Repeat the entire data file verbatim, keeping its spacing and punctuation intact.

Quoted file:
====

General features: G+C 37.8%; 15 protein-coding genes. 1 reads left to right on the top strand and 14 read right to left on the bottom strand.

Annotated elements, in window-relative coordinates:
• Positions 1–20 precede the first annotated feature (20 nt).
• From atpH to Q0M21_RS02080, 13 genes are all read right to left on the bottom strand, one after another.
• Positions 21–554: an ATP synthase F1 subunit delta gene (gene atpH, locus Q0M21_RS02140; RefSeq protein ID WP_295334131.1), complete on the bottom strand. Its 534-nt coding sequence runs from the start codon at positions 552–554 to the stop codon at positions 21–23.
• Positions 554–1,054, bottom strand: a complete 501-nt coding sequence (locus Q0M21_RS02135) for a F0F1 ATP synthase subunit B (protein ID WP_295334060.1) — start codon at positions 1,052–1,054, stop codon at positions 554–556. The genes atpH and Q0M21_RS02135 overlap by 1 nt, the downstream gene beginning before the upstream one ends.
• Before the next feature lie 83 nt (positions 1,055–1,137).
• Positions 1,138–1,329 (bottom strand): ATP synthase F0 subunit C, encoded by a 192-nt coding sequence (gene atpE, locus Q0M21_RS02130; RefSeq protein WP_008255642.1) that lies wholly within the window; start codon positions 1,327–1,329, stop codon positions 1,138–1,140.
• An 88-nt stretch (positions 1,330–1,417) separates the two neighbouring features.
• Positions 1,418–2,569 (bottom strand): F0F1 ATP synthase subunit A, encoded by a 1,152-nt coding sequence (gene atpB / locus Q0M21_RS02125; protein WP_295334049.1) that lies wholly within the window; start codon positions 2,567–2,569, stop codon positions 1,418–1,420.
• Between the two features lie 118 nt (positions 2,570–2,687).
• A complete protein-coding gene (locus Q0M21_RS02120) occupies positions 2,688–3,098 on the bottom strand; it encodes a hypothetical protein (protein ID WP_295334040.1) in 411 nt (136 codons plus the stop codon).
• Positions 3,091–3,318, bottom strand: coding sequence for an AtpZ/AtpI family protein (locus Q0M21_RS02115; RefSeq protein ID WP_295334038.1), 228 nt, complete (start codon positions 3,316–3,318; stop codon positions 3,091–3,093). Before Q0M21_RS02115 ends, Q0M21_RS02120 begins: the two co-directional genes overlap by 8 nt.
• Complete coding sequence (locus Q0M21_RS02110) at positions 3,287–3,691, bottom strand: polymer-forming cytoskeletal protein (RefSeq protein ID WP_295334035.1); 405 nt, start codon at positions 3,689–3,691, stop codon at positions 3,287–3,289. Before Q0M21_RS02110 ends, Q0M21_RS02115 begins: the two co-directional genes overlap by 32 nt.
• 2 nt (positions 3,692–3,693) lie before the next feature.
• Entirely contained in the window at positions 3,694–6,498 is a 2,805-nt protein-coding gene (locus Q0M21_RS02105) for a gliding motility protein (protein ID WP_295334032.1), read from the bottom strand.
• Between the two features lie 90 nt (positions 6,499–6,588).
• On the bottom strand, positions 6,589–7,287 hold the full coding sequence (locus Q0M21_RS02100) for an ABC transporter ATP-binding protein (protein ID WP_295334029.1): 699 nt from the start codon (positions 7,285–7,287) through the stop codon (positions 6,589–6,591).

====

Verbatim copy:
General features: G+C 37.8%; 15 protein-coding genes. 1 reads left to right on the top strand and 14 read right to left on the bottom strand.

Annotated elements, in window-relative coordinates:
• Positions 1–20 precede the first annotated feature (20 nt).
• From atpH to Q0M21_RS02080, 13 genes are all read right to left on the bottom strand, one after another.
• Positions 21–554: an ATP synthase F1 subunit delta gene (gene atpH, locus Q0M21_RS02140; RefSeq protein ID WP_295334131.1), complete on the bottom strand. Its 534-nt coding sequence runs from the start codon at positions 552–554 to the stop codon at positions 21–23.
• Positions 554–1,054, bottom strand: a complete 501-nt coding sequence (locus Q0M21_RS02135) for a F0F1 ATP synthase subunit B (protein ID WP_295334060.1) — start codon at positions 1,052–1,054, stop codon at positions 554–556. The genes atpH and Q0M21_RS02135 overlap by 1 nt, the downstream gene beginning before the upstream one ends.
• Before the next feature lie 83 nt (positions 1,055–1,137).
• Positions 1,138–1,329 (bottom strand): ATP synthase F0 subunit C, encoded by a 192-nt coding sequence (gene atpE, locus Q0M21_RS02130; RefSeq protein WP_008255642.1) that lies wholly within the window; start codon positions 1,327–1,329, stop codon positions 1,138–1,140.
• An 88-nt stretch (positions 1,330–1,417) separates the two neighbouring features.
• Positions 1,418–2,569 (bottom strand): F0F1 ATP synthase subunit A, encoded by a 1,152-nt coding sequence (gene atpB / locus Q0M21_RS02125; protein WP_295334049.1) that lies wholly within the window; start codon positions 2,567–2,569, stop codon positions 1,418–1,420.
• Between the two features lie 118 nt (positions 2,570–2,687).
• A complete protein-coding gene (locus Q0M21_RS02120) occupies positions 2,688–3,098 on the bottom strand; it encodes a hypothetical protein (protein ID WP_295334040.1) in 411 nt (136 codons plus the stop codon).
• Positions 3,091–3,318, bottom strand: coding sequence for an AtpZ/AtpI family protein (locus Q0M21_RS02115; RefSeq protein ID WP_295334038.1), 228 nt, complete (start codon positions 3,316–3,318; stop codon positions 3,091–3,093). Before Q0M21_RS02115 ends, Q0M21_RS02120 begins: the two co-directional genes overlap by 8 nt.
• Complete coding sequence (locus Q0M21_RS02110) at positions 3,287–3,691, bottom strand: polymer-forming cytoskeletal protein (RefSeq protein ID WP_295334035.1); 405 nt, start codon at positions 3,689–3,691, stop codon at positions 3,287–3,289. Before Q0M21_RS02110 ends, Q0M21_RS02115 begins: the two co-directional genes overlap by 32 nt.
• 2 nt (positions 3,692–3,693) lie before the next feature.
• Entirely contained in the window at positions 3,694–6,498 is a 2,805-nt protein-coding gene (locus Q0M21_RS02105) for a gliding motility protein (protein ID WP_295334032.1), read from the bottom strand.
• Between the two features lie 90 nt (positions 6,499–6,588).
• On the bottom strand, positions 6,589–7,287 hold the full coding sequence (locus Q0M21_RS02100) for an ABC transporter ATP-binding protein (protein ID WP_295334029.1): 699 nt from the start codon (positions 7,285–7,287) through the stop codon (positions 6,589–6,591).